“28 Days Later”
Stars: Cillian Murphy, Naomi Harris, Christopher Eccleston, Megan Burns, and Brendan Gleeson
Writer: Alex Garland
Dir: Danny Boyle
So, here we are, at the one film, THE one film that really pinnacled the running/slow zombie debate. The film that made fanboys around the globe either jump up and down or crap themselves with the argument of “zombies don’t run!” or “running zombies rule!”
But, the one thing that all horror/zombie fans can agree on: this film kicks major ass on nearly every level.
And, knowing I am opening up myself to major criticism, the sequel also delivers on many, many levels and, in a handful of ways, surpasses the former.
So, let’s sink our teeth into this surprise.
“28 Days Later” is a film that should need no introduction; it’s director, also, should not demand an introduction, but, on the off chance you have never seen “Trainspotting” or “Slumdog Millionaire,” just know for sure that Danny Boyle received the greatest attention via this flick prior to his Oscar© win with “Slumdog.”
It’s a simple set-up and one that has been done several times before: A man wakes up in a hospital bed, completely alone, and tried to figure out where everyone went. What he later discovers is that the United Kingdom has been decimated by a plague, a rage virus that nearly instantly turns each infected person into a violent, fast-as-hell maniac with the only desire to rip apart or spread the virus by vomiting blood onto or biting a subject.
What I like about this film is that the “rage virus” begins the spread in the movie typical way: The virus is contained in a facility; a few hippies break in and try to free the experimental animals, having no clue what they are doing. And I have never, nor will I ever be, a fan of radical animal activists. So, I apologize in advance for smiling like a donkey when an infected monkey rips into one of the dumb ass activists and immediately makes the “activists” realize they just screwed up big-time.
Political statement aside, “28 Days Later” is a firm study in how mankind simply wants to survive and how, no matter the odds, mankind will find a way to do so.
Case in point: Our “coma” patient Jim awakens to find himself alone and immediately begins to search for humans.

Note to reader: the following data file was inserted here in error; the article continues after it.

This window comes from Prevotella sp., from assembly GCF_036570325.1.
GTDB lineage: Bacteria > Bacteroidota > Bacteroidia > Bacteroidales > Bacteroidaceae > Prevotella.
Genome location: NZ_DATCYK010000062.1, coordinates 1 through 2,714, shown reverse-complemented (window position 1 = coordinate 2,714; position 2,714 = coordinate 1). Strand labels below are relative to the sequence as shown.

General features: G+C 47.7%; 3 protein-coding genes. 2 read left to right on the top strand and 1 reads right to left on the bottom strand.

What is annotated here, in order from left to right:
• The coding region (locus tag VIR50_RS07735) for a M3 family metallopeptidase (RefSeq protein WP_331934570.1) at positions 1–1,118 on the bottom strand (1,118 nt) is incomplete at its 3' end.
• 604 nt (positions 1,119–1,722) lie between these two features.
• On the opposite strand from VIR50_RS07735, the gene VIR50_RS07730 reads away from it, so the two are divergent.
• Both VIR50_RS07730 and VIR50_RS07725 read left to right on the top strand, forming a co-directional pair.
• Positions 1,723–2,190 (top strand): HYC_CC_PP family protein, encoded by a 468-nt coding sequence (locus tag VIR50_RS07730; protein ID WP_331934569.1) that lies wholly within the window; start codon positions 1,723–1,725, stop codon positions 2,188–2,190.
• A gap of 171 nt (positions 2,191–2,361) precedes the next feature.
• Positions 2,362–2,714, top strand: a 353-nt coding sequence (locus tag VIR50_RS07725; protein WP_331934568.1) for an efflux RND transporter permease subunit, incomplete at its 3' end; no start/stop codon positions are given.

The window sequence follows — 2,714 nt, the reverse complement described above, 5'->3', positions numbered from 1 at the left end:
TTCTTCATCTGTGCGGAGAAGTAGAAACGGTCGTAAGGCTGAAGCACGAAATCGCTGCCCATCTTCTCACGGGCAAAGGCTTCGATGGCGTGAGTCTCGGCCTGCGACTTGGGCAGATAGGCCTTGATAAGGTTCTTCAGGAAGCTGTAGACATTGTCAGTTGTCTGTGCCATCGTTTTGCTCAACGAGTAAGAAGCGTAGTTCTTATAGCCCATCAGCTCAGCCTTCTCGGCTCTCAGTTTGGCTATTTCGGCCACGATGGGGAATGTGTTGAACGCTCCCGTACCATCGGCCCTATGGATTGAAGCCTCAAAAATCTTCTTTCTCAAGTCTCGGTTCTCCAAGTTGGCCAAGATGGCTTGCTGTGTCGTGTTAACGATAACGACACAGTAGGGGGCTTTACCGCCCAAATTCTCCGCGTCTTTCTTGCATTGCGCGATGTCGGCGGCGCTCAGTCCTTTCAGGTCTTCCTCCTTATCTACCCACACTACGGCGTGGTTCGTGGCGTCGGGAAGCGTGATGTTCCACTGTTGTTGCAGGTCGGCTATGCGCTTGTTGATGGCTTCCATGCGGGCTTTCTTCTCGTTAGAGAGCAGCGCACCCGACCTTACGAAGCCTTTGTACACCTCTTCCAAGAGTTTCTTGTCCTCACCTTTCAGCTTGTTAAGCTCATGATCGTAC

And when he finds companions, Selena and Mark are not exactly what he was hoping to find. Selena and Mark have been surviving and battling the “infected” for nearly a month, and have figured out how the infection and the infected operate. And, while they may seem cutthroat to the audience, the audience quickly realizes survival is the only motivation they have.
Another case in point: Jim wants to visit his parents, and the three travel to his parents’ home, only to find they have committed suicide. With nightfall approaching, the trio agree to stay in the home. And the rage victims find them, moving at lightning speed, with frenetic camera-work and quick edits adding to the tension (according to IMDB.com, Boyle used a specific camera and filming technique to make the rage victims not only appear faster than human, but also to heighten the chaos; unfortunately, a lot of other lesser-talented filmmakers have warped the technique and ruined the frantic effect Boyle perfected and used for dramatic effect. Sad.). Anyways, the brutal attack takes place in Jim’s home, wherein he is hardly effective. And, in a moment which will forever live in my mind, Selena sees Mark has been injured. Before he can even explain the injury, Selena marches over and hacks him into pieces. No choice, no humanity; Brutality at its core.
Selena and the thankful Jim continue to travel Britain’s barren landscape and discover a father and daughter whom have somehow survived the infestation and join up with them, hoping to meet the source of a radio message that promises not only a cure but protection: an Army, fully-loaded and ready for whatever danger they face.
Parts of the message may or may not be true. If you are one of the few to have not seen this gem, I do not want to ruin the outcome. But, I will say this: the instinctual nature of mankind to figure out how to survive despite all odds is the key factor in this film. It makes it flow. It drives it. That is the story, zombies or rage victims be damned.
And here, this is the hardest part for me…
Romero Rules Followed: The “rage victims” fall to an unruly virus, die, and are reborn…They have the instinctive need to infect their prey; while they are not looking for food, they are searching for recruits, an instinctive need for any zombie.
Gore factor: Over the top, including a rather gore-less eye-gouging that will forever haunt my brain.
Zombies or Wannabees?: F*ck it. Boyle argued convincingly that each generation has it’s own version of a zombie, and this hyper, over-the-top running crazed-out version was the modern version. Reading all of his arguments, I have to give in: They are zombies.
Classic, fine, or waste of time: Absolute modern classic
Additional comments: I hope, really, really hope I take a lot of heat for this one. I have railed for a long time that if it ran, it wasn’t dead. A revisit to some of my favorites, including “The Return of the Living Dead,” helped change my tune. This film is a great introduction to the mythos, but I encourage those who loved this one to go back and review the classics. *Hint, some are here on this very blog…And if they are not, they will be. Andrew and I work moderately hard to put up new recommendations each week. You are more than welcome to ask us why, where, and when our true favorites will appear.
We have real plans for all of them.
“Do you think they saw us this time?”